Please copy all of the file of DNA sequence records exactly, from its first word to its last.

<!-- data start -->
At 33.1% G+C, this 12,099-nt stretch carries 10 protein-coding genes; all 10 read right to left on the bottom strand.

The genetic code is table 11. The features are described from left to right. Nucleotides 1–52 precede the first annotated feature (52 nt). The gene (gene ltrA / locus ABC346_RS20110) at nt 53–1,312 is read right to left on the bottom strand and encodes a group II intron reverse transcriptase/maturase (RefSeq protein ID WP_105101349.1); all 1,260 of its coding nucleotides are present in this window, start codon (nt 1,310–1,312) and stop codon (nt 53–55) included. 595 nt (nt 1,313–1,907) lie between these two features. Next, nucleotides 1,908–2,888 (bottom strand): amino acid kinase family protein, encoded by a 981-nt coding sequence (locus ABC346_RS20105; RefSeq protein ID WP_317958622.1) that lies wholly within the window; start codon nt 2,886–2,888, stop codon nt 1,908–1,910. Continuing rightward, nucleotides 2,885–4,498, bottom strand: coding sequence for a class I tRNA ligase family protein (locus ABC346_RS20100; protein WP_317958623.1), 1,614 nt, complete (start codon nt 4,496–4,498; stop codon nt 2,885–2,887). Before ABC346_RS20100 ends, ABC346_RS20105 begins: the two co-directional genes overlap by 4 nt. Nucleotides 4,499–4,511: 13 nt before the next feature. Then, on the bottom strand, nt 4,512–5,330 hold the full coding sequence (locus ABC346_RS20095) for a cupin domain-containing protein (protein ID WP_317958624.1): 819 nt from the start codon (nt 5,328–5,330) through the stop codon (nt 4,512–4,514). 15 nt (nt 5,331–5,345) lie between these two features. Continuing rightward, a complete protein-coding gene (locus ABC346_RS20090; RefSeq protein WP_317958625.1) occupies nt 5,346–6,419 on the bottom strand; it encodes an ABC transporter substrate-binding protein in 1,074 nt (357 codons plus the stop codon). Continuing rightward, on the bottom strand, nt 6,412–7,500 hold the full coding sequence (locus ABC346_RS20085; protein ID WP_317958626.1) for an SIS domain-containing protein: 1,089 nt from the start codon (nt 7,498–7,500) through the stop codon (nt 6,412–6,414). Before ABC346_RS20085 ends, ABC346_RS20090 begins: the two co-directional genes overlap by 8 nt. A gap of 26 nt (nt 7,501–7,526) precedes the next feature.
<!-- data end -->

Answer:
At 33.1% G+C, this 12,099-nt stretch carries 10 protein-coding genes; all 10 read right to left on the bottom strand.

The genetic code is table 11. The features are described from left to right. Nucleotides 1–52 precede the first annotated feature (52 nt). The gene (gene ltrA / locus ABC346_RS20110) at nt 53–1,312 is read right to left on the bottom strand and encodes a group II intron reverse transcriptase/maturase (RefSeq protein ID WP_105101349.1); all 1,260 of its coding nucleotides are present in this window, start codon (nt 1,310–1,312) and stop codon (nt 53–55) included. 595 nt (nt 1,313–1,907) lie between these two features. Next, nucleotides 1,908–2,888 (bottom strand): amino acid kinase family protein, encoded by a 981-nt coding sequence (locus ABC346_RS20105; RefSeq protein ID WP_317958622.1) that lies wholly within the window; start codon nt 2,886–2,888, stop codon nt 1,908–1,910. Continuing rightward, nucleotides 2,885–4,498, bottom strand: coding sequence for a class I tRNA ligase family protein (locus ABC346_RS20100; protein WP_317958623.1), 1,614 nt, complete (start codon nt 4,496–4,498; stop codon nt 2,885–2,887). Before ABC346_RS20100 ends, ABC346_RS20105 begins: the two co-directional genes overlap by 4 nt. Nucleotides 4,499–4,511: 13 nt before the next feature. Then, on the bottom strand, nt 4,512–5,330 hold the full coding sequence (locus ABC346_RS20095) for a cupin domain-containing protein (protein ID WP_317958624.1): 819 nt from the start codon (nt 5,328–5,330) through the stop codon (nt 4,512–4,514). 15 nt (nt 5,331–5,345) lie between these two features. Continuing rightward, a complete protein-coding gene (locus ABC346_RS20090; RefSeq protein WP_317958625.1) occupies nt 5,346–6,419 on the bottom strand; it encodes an ABC transporter substrate-binding protein in 1,074 nt (357 codons plus the stop codon). Continuing rightward, on the bottom strand, nt 6,412–7,500 hold the full coding sequence (locus ABC346_RS20085; protein ID WP_317958626.1) for an SIS domain-containing protein: 1,089 nt from the start codon (nt 7,498–7,500) through the stop codon (nt 6,412–6,414). Before ABC346_RS20085 ends, ABC346_RS20090 begins: the two co-directional genes overlap by 8 nt. A gap of 26 nt (nt 7,501–7,526) precedes the next feature.